Onboarding is more than just a list of key information
Most companies now realize that onboarding is an essential aspect in developing a relationship with new employees and ensuring their effective integration into the organization. So this blog article doesn’t focus on why this topic is important for companies, but rather on what the onboarding process involves, what tools can provide support, and how to integrate it into your staff development and digital social learning strategy.
Companies should first put some thought into what incoming employees should actually learn. This is often limited to basic information of the company’s inner workings, for example: “Where can I get coffee? How does the scheduling tool work? Where is the nearest restroom? These matters are important, but should be supplemented with social and professional components, for example: Who are my colleagues? How do my colleagues collaborate? What specialized topics will I be addressing? Whom can I exchange information and views?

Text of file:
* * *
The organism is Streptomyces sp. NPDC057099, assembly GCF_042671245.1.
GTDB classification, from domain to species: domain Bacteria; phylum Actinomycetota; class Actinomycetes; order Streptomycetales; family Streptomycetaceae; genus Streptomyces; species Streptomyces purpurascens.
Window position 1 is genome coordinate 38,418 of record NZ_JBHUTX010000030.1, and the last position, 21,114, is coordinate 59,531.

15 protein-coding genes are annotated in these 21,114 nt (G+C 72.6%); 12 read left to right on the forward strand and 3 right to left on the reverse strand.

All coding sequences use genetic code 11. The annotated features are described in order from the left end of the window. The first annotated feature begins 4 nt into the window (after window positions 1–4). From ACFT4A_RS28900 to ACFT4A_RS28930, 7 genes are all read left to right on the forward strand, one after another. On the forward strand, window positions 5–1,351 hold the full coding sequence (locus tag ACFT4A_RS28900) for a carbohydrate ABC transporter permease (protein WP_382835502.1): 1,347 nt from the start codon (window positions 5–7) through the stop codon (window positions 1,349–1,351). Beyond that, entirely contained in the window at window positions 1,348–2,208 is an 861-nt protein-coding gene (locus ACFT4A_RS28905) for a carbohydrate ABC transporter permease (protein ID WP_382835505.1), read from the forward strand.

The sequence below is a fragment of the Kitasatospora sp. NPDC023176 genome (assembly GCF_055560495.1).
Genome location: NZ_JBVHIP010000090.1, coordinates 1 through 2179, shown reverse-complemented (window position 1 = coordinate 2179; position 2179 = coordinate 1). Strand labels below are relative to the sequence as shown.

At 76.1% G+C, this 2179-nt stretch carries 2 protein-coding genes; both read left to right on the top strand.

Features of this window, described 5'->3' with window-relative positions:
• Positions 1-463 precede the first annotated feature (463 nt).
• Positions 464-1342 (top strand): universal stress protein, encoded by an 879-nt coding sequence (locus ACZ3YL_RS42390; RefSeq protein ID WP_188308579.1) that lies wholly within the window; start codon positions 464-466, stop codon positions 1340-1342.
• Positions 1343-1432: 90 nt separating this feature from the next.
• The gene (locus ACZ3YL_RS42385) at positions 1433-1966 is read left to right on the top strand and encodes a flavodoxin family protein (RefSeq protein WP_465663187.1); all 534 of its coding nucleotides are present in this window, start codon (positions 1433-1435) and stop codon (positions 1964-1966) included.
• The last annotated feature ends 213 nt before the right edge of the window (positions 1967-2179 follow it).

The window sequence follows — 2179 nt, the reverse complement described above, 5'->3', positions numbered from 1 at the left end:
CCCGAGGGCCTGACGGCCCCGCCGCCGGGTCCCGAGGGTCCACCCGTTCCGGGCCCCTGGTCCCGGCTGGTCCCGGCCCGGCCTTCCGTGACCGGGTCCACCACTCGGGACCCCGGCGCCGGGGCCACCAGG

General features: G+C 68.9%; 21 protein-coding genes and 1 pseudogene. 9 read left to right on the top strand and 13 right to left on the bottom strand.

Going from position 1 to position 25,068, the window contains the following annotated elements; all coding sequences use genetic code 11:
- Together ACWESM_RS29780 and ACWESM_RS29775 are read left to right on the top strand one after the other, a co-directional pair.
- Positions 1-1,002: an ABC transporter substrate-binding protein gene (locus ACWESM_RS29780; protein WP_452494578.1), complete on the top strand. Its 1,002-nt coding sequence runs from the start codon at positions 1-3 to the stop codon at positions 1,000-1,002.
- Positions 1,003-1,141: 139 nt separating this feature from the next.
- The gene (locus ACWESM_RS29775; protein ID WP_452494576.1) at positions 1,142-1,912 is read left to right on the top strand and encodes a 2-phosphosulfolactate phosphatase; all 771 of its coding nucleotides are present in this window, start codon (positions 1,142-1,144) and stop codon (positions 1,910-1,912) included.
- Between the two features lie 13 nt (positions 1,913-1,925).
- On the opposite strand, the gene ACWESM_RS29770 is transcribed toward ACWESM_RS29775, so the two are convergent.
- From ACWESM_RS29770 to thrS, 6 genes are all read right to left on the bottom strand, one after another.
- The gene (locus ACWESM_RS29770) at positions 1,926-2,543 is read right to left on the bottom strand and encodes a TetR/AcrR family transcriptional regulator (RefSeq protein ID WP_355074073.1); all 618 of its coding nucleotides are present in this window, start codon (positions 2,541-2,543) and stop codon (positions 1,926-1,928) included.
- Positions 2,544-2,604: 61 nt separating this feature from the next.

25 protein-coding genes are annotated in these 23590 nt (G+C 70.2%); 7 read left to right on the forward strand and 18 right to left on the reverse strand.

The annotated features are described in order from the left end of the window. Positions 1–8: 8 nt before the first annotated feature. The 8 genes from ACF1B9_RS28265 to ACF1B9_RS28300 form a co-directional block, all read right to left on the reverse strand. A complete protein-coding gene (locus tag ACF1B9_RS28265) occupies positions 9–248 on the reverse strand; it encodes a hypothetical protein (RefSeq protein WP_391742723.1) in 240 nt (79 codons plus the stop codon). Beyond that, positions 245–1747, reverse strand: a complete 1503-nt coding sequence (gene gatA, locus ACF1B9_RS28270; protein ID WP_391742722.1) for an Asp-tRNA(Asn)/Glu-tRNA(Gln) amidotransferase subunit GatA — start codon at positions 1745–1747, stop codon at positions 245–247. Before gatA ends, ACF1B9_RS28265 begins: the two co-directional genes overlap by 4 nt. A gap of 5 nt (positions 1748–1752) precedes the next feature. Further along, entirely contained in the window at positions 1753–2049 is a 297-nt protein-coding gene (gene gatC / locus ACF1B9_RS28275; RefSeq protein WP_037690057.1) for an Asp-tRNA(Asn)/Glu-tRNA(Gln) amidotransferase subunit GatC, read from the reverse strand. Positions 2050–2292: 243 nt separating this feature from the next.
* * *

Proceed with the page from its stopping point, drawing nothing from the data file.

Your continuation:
It would be difficult to provide answers to all of these questions without the right kind of support. Modern social collaboration solutions like Jive or Office365 offer employees ways to network and share knowledge with colleagues. But there’s more to effective onboarding than having new employees sit at their computers and open a software program. Companies should instead take employees by the hand and guide them along a path, for example: Who are your colleagues? Who should you network with? Where do you find which information? (see Figure 1). This puts traditional, process-oriented onboarding tasks (where can I get coffee?) side by side with tool-based, social onboarding tasks (who are my colleagues?). All of these elements should be incorporated into a so-called digital social learning strategy. When answering the “how” question, it doesn’t make sense to view the various learning components separately. A mix of traditional and modern, electronic components should be used:
- T: Traditional learning components (offline, in the classroom)
- E: E-learning components (tutorials, videos, e.g. fire safety instructions)
- S: Social learning components (communities)
- Onboarding should not be reduced to conveying key information, but should also include specialized topics and social elements.
- Onboarding should be firmly anchored in the staff development and digital social learning strategy.
- It’s important to integrate T-E-S components into this strategy.
- The strategy should also take into account the “learning from learners” process.
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